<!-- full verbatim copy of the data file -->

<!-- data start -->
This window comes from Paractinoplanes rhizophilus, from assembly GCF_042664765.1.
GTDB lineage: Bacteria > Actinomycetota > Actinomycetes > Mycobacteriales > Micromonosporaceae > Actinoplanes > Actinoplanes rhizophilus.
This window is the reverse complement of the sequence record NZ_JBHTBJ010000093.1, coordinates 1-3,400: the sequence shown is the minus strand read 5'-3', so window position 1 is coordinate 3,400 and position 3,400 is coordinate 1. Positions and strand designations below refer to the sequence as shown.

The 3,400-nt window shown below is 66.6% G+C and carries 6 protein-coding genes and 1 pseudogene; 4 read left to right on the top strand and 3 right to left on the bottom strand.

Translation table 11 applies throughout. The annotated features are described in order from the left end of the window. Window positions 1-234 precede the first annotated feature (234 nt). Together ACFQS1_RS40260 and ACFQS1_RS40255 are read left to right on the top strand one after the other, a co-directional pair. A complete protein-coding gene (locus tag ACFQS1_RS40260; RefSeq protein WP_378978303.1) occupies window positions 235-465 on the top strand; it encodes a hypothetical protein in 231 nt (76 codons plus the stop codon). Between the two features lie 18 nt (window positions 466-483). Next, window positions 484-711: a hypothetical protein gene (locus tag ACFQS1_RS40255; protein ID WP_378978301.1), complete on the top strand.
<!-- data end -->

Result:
This window comes from Paractinoplanes rhizophilus, from assembly GCF_042664765.1.
GTDB lineage: Bacteria > Actinomycetota > Actinomycetes > Mycobacteriales > Micromonosporaceae > Actinoplanes > Actinoplanes rhizophilus.
This window is the reverse complement of the sequence record NZ_JBHTBJ010000093.1, coordinates 1-3,400: the sequence shown is the minus strand read 5'-3', so window position 1 is coordinate 3,400 and position 3,400 is coordinate 1. Positions and strand designations below refer to the sequence as shown.

The 3,400-nt window shown below is 66.6% G+C and carries 6 protein-coding genes and 1 pseudogene; 4 read left to right on the top strand and 3 right to left on the bottom strand.

Translation table 11 applies throughout. The annotated features are described in order from the left end of the window. Window positions 1-234 precede the first annotated feature (234 nt). Together ACFQS1_RS40260 and ACFQS1_RS40255 are read left to right on the top strand one after the other, a co-directional pair. A complete protein-coding gene (locus tag ACFQS1_RS40260; RefSeq protein WP_378978303.1) occupies window positions 235-465 on the top strand; it encodes a hypothetical protein in 231 nt (76 codons plus the stop codon). Between the two features lie 18 nt (window positions 466-483). Next, window positions 484-711: a hypothetical protein gene (locus tag ACFQS1_RS40255; protein ID WP_378978301.1), complete on the top strand.